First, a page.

Mike you covered this well, so let me take a few detours.
Regarding the positive and negative versions of the text, Judaism has both. While Hillel states the Golden Rule in the negative, Leviticus 19:18 is positive, “Love your neighbor as yourself,” as is Rabbi Elazar ben Arach, “Let your neighbor’s honor be as dear to you as your own” (Avot 2:15). These are just two examples, but the idea is simple enough, those who make much of the positive and negative forms of the commandment are probably making too much of them.
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We have been following the Gospel According to Matthew in which Jesus concludes his version of the Golden Rule with “for this is the law and the prophets." It is interesting to me that Luke’s version drops any reference to the Law and the Prophets. Since Matthew is the older gospel I assume Luke was aware of the original, but left it off since his largely gentile audience had no connection to Torah and Prophets.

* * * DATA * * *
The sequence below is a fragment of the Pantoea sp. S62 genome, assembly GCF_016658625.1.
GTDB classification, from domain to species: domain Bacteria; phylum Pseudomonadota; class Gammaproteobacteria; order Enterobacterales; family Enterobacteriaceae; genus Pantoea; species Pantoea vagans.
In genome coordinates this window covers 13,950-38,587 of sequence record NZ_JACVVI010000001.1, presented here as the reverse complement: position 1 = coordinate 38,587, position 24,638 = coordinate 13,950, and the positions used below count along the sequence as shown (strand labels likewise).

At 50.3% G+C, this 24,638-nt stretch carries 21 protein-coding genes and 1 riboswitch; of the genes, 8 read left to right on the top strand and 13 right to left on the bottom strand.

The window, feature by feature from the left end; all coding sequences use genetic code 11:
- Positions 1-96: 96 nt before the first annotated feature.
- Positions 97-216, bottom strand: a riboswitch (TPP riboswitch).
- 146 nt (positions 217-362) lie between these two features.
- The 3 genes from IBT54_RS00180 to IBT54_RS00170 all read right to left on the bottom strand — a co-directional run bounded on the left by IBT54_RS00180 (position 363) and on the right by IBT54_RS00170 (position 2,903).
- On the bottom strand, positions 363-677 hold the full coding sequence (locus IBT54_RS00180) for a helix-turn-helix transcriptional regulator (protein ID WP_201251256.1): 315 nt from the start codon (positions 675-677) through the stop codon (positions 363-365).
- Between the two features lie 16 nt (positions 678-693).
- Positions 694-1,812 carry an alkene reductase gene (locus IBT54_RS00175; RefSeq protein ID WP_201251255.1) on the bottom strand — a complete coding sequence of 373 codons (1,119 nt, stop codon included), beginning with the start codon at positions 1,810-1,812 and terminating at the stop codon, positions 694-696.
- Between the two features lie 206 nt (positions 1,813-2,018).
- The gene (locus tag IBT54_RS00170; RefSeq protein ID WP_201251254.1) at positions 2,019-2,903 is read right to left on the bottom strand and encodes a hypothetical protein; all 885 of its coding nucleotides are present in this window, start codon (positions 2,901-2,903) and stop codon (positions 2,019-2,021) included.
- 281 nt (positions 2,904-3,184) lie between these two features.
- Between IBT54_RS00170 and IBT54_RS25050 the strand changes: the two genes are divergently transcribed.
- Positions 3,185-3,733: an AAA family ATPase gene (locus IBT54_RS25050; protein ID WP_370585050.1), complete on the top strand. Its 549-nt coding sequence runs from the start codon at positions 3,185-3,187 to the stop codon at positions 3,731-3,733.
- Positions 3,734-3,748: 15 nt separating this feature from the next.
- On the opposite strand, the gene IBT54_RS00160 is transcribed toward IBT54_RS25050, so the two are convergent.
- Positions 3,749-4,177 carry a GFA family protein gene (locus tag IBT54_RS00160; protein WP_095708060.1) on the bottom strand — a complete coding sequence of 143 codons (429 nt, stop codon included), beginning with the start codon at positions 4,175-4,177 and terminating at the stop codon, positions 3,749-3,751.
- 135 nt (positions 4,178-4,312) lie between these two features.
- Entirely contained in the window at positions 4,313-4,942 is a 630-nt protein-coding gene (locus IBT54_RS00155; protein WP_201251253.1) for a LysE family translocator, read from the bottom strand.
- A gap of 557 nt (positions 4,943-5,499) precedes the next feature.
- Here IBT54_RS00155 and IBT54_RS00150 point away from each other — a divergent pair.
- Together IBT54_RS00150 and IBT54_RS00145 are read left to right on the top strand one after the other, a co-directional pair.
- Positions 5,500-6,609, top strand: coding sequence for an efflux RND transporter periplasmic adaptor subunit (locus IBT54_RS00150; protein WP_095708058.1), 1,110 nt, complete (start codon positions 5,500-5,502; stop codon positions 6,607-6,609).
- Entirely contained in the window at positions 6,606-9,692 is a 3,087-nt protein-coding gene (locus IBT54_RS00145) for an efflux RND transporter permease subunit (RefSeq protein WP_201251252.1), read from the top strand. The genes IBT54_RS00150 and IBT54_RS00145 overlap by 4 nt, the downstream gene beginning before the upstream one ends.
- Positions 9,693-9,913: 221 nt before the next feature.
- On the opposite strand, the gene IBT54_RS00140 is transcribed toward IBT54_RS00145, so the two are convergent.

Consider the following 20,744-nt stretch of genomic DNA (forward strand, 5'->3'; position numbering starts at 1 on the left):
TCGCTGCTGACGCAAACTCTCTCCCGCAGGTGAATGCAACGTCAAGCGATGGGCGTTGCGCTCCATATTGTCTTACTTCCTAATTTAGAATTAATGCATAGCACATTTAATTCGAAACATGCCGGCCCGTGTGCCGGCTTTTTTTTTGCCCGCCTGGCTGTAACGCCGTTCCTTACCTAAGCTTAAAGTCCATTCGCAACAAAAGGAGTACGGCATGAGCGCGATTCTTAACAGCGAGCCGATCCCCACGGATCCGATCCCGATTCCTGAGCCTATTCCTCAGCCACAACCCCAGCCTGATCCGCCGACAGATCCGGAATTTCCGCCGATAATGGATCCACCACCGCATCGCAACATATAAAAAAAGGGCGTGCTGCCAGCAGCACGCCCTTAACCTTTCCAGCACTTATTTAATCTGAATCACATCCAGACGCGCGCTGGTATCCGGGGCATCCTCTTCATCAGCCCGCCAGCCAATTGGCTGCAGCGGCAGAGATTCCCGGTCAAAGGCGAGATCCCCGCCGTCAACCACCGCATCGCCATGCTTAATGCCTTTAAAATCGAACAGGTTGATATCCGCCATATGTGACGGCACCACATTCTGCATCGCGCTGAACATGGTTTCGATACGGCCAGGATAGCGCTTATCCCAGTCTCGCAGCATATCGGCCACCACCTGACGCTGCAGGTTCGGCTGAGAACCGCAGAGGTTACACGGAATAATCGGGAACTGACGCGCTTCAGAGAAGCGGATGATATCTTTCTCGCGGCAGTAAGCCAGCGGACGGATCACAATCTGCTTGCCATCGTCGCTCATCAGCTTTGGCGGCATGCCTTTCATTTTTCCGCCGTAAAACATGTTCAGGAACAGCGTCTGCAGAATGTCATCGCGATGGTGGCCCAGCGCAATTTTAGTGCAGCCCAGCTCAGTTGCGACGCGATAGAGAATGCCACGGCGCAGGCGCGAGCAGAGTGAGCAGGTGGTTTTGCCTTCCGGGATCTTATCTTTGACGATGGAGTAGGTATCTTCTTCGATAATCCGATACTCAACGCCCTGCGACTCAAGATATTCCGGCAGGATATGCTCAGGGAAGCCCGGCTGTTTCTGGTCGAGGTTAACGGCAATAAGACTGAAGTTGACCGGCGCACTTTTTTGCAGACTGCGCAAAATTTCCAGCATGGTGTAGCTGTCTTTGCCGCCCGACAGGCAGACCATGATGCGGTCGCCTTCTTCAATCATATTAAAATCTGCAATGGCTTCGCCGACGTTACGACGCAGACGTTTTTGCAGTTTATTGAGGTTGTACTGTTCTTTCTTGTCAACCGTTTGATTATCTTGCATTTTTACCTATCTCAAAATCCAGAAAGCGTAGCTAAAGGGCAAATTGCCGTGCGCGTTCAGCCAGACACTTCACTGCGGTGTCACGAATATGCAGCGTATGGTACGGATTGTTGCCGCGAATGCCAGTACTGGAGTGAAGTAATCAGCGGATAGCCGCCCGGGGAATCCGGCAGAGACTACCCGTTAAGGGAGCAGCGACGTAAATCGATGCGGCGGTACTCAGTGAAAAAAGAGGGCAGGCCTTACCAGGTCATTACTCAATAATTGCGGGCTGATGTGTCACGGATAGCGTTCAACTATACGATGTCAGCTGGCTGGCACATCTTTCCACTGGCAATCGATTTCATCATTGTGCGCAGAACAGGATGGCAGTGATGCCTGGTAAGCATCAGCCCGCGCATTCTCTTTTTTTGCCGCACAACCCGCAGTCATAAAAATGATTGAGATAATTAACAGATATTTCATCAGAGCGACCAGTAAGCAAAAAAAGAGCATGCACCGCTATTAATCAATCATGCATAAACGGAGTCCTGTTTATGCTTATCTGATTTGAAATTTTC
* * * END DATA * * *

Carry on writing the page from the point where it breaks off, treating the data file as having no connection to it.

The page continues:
From a Jewish perspective, it is the older version that is more compelling and challgneing. Matthew’s version parallels the older saying of Rabbi Hillel, “That which is hateful to you do not do to another. This is the whole of the Torah. Go and study it” (Shabbat 31a). What interests me is not so much the positive or negative articulations of the Golden Rule, but the claim that both Hillel and Jesus make that ethics is the whole of the Torah and the Prophets.
Given the overwhelming amount of text devoted to ritual, holy days, and other nonethical material in the Hebrew Bible, it is quite radical to argue, as these two great sages do, that God’s instruction (the proper translation of torah) can be encapsulated in this single call for justice and compassion. And yet that is what they have done, and rightly so.
This is what matters: doing justly, loving mercy, walking humbly with God (Micah 6:8). Hillel and Jesus are affirming this prophetic challenge to priests and priestcraft ancient and modern. How did the religion of Hillel and Jesus get highkacked by legalists and theologians? What would it take to reclaim the true message of Torah and Prophets? What would Judaism and Christianity be like if Jews and Christians actually followed the teachings of these sages rather than the myriad rabbis and theologians who try to complicate matters?